At Fault in an Auto Accident: Can I Sue & Recover Damages in Texas?August 5, 2023
You may be entitled to compensation for a car accident in Texas even if you’re partly at fault. That’s because theTexas has comparative negligence laws.
Here’s how those laws work and what’s crucial to know if you or a loved one is ever in a car accident in Texas.
Comparative Negligence versus Contributory Negligence
Comparative versus contributory negligence comes into play when it’s time to address fault and liability after motor vehicle accidents (and other traumatic events). Sometimes referred to as “rules,” these legal doctrines of liability essentially describe when victims can collect damages for their crash-related injuries, losses, and suffering. Specifically:
- With contributory negligence bars to recovery in some states, auto accident victims can only recover damages if they were not at fault for the accident at all. So, these victims — or the “plaintiffs” in these claims — will generally NOT be eligible to seek compensation after a wreck if they were even slightly at fault for causing it. That could mean contributing as little as 1% while another party is 99% at fault and still being barred from compensation.
- With comparative negligence, victims may seek damages even if they are partly at fault for causing the accident that hurt them. States that follow the comparative negligence doctrine can have their own limits for what constitutes a “permissible” level of fault versus when recovery may be barred for victims. Still, this model can offer some more leeway for accident survivors. It may also make fault determinations a bit more challenging.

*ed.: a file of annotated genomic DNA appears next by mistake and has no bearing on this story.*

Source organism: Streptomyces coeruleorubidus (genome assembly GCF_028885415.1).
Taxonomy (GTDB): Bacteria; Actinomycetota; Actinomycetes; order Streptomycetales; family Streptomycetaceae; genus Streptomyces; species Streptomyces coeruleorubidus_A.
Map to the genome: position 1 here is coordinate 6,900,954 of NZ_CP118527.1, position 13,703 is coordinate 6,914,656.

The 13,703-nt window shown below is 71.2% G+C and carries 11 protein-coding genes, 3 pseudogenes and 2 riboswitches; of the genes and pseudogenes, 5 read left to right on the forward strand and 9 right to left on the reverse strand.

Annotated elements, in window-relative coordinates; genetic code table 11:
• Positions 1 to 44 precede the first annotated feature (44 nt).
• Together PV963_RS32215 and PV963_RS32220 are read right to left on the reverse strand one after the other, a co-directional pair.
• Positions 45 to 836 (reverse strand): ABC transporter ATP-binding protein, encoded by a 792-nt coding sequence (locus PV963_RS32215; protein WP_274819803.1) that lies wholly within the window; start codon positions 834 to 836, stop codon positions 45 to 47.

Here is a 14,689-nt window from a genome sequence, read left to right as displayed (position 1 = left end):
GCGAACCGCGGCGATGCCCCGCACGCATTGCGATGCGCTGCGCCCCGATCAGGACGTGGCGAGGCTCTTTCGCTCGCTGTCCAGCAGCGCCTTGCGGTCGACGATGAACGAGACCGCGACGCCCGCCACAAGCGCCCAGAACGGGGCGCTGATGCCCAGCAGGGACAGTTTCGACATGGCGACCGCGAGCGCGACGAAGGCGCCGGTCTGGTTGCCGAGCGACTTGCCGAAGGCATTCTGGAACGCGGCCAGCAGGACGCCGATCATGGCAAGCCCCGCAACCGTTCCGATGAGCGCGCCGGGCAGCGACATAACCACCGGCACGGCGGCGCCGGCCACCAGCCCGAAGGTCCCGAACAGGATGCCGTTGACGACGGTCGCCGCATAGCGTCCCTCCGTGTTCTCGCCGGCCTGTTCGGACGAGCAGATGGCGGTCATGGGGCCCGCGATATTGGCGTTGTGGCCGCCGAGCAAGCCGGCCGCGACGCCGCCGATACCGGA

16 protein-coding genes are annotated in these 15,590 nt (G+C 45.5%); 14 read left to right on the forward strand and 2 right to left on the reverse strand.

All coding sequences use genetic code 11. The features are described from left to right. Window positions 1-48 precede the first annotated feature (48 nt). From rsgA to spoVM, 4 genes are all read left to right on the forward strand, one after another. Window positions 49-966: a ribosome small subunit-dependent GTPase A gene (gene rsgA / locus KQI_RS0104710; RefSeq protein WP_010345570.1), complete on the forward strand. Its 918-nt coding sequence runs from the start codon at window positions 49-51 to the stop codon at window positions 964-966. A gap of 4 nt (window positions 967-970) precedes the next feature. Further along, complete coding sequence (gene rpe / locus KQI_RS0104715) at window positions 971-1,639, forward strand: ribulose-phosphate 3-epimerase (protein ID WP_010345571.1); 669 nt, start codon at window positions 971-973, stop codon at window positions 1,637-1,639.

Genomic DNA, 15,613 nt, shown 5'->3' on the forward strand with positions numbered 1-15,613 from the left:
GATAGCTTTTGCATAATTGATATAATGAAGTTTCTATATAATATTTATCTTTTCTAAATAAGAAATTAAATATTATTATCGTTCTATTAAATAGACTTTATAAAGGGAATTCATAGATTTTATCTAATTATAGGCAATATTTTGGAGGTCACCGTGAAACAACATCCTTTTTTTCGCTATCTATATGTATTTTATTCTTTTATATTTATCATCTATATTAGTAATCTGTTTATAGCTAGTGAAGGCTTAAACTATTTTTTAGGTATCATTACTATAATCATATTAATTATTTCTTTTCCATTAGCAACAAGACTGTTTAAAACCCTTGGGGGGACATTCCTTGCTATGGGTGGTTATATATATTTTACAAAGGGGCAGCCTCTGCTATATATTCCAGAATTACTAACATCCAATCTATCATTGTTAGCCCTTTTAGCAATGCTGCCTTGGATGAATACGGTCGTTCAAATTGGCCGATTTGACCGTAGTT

Auto Accidents, Texas Comparative Negligence & the 51% Bar Rule
Texas follows a specific type of comparative negligence doctrine known as the modified comparative fault 51% Bar Rule or proportionate responsibility. With this rule applied to a car accident case in Texas:
- Crash victims who are partly to blame for causing a motor vehicle accident CAN recover damages as long as they’re 50% or less at fault for the accident.
- If crash victims are 51% or more at fault for an auto wreck, they won’t be able to recover compensation under Texas law.
- When partially at-fault victims do recover car accident compensation, those recoveries will typically be reduced by the same amount as the victim’s level or percentage of fault. So, if the victim is 10% at fault, compensation from their claim would be reduced by 10%.
- The 2-year statute of limitations still applies. That means cases still have to be filed within the 2-year deadline provided by Texas law for at-fault victims to maintain any eligibility they may have for compensation.
Texas Comparative Negligence: An Example with a Motor Vehicle Accident Claim
Let’s apply the Texas comparative negligence law to a fictional case to see how it would work in practice. Let’s also say that the case involves:
- A reckless trucker who ran a red light due to fatigue and violating hours of service rules (i.e., federal trucking regulations)